Every Sunday morning during two memorably awful years for me in the mid-’70s, I found relief by riding the top deck of a London bus for as long as it took to memorize Clive James’ weekly television column in The Observer. Back home I’d howl on the phone with friends as we repeated James’ funniest lines over and over in what we fondly imagined to be dead-on imitations of his Australian twang.

By the early ’80s, when James’ greatest hits had been collected in the wonderful The Crystal Bucket and, along with some choice literary criticism, in First Reactions, I had moved to this country and begun writing television criticism myself at the Boston Phoenix — largely as a way of not writing my doctoral dissertation. As best I could, I plundered the elegant, unmannered prose in which James affectionately goosed American pop and British trash, skewered BBC bombast, and admired the best in all three. Here he is, watching a prenuptial interview with Princess Anne and her amiable dim bulb of a first fiancé, Captain Mark Phillips: “Much more inhibiting was the problem of impersonal speech: second nature to Anne, it was as yet an obstacle to Mark, who still had to grasp the principle that the whole art of making oneself understood when one is confining oneself to the one pronoun is just to bash on regardless even when one’s ones threaten to overwhelm one.”

Moving on to American aristocracy, James, a devoted fan of Dallas, bows low before Charlene Tilton’s Lucy (“a neckless blonde sex grenade”) but socks it to Alexander Haig for wanton crucifixion of the English language. “General Haig squared his jaw and talked of the restructured multi-capable inter-parity situation of the SALT ceiling. Robin [the interviewer] adjusted his glasses and rephrased his question. General Haig squared his jaw even further and rephrased his answer, talking of how the shortfall in assessment of the balanced triad necessitated that he participate in the evolution of viable agreement postures. Apart from hitting General Haig in the face with a custard pie, there wasn’t a lot Robin could do except plough on.” James is a master of the art of strategic quoting in order to let subjects hang themselves. But it is entirely characteristic of him that, having gleefully taken the piss out of Henry Kissinger’s accent (“‘With all due respecd, I think your whole line of questioning is maging a moggery of whad wend on in Indo-China’”), he went on to give serious consideration to Kissinger’s defense of U.S. policy in Cambodia.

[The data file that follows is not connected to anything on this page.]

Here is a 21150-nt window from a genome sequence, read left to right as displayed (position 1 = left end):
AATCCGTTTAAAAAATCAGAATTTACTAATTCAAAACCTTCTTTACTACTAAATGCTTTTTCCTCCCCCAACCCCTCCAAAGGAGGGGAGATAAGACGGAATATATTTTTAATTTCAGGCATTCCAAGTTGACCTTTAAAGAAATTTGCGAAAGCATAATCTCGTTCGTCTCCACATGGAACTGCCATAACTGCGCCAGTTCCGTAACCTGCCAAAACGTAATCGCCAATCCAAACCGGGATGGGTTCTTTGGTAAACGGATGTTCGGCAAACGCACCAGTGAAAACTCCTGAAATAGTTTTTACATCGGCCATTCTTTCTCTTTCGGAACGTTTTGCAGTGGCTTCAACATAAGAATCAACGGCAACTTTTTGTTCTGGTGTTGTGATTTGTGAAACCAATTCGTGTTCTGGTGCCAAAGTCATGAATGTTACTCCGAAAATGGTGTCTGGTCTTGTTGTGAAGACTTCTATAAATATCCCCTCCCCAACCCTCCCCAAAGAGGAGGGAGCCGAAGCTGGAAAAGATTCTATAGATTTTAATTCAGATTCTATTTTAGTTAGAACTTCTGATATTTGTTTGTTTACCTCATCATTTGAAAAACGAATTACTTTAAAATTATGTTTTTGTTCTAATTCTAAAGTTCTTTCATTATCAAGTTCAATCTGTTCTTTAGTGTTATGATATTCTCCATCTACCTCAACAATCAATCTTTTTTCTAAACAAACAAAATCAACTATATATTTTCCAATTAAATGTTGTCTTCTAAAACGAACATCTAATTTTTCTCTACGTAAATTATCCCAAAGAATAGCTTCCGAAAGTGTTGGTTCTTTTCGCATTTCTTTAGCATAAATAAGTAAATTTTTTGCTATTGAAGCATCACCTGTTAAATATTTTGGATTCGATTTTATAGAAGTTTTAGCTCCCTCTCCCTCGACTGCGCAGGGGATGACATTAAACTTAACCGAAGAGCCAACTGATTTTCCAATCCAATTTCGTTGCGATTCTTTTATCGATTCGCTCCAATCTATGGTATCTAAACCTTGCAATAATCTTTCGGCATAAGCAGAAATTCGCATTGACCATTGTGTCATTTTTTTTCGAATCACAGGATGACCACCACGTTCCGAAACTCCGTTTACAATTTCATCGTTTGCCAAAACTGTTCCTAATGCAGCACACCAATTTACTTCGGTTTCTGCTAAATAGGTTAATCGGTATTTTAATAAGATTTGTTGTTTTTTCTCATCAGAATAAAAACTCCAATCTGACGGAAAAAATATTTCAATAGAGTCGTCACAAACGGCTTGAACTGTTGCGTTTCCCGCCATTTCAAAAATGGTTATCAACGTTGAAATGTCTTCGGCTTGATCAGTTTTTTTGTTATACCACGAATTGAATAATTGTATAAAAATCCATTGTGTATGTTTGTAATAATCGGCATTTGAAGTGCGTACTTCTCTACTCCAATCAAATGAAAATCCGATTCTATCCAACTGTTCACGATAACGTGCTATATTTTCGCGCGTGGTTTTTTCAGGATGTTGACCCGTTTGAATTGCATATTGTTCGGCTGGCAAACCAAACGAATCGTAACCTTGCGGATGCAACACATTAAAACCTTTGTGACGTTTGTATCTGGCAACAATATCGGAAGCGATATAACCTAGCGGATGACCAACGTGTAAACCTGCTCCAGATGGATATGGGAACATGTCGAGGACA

At once erudite and accessible, James’ television column was widely read across the British age and class structure. Still, I think it’s fair to say that his sensibility — literate and democratic, laced with an irreverent bullshit detector — spoke most eloquently to those of my English generation who came from working- or middle-class families, who had grown up on movies and television and pop music, but who, thanks to post–World War II Labourite educational reforms, had penetrated elite universities hitherto reserved for the rich or blue of blood. James himself, a lower-middle-class boy who, having decamped in the early ’60s to England along with fellow Aussies Germaine Greer and Dame Edna (Robert Hughes opted for New York), went to Cambridge, then joined the glittering ranks of the London literary mafia that, then and now, includes his friends Martin Amis and Julian Barnes, and, until his recent defection to Manhattan, Salman Rushdie.

By his own account, James is a dedicated hobnobber among the glitterati. Yet even — perhaps especially — among this etherized crew, James stands out for his staggering versatility. At 63, he’s barely slowing down in a career as a literary critic (The New Yorker, The New York Review of Books and the Times Literary Supplement are his favorite venues), a poet, novelist, endlessly reprinted memoirist, and, lately, Web-site operator and, with his Cambridge buddy Pete Atkin, songwriter and performer. He’s also enjoyed a thriving, if wildly uneven, career as a television personality in his own right. With his bald pate, feral grin and corpulent build, James is enchantingly untelegenic — no amount of fancy tailoring will make him look less like a cross between Oliver Cromwell and a cannonball — but the Brits have never required their media stars to be good-looking, so long as they’re dependably funny and smart. James is both, and also almost unbearably well-read. One wonders when he sleeps.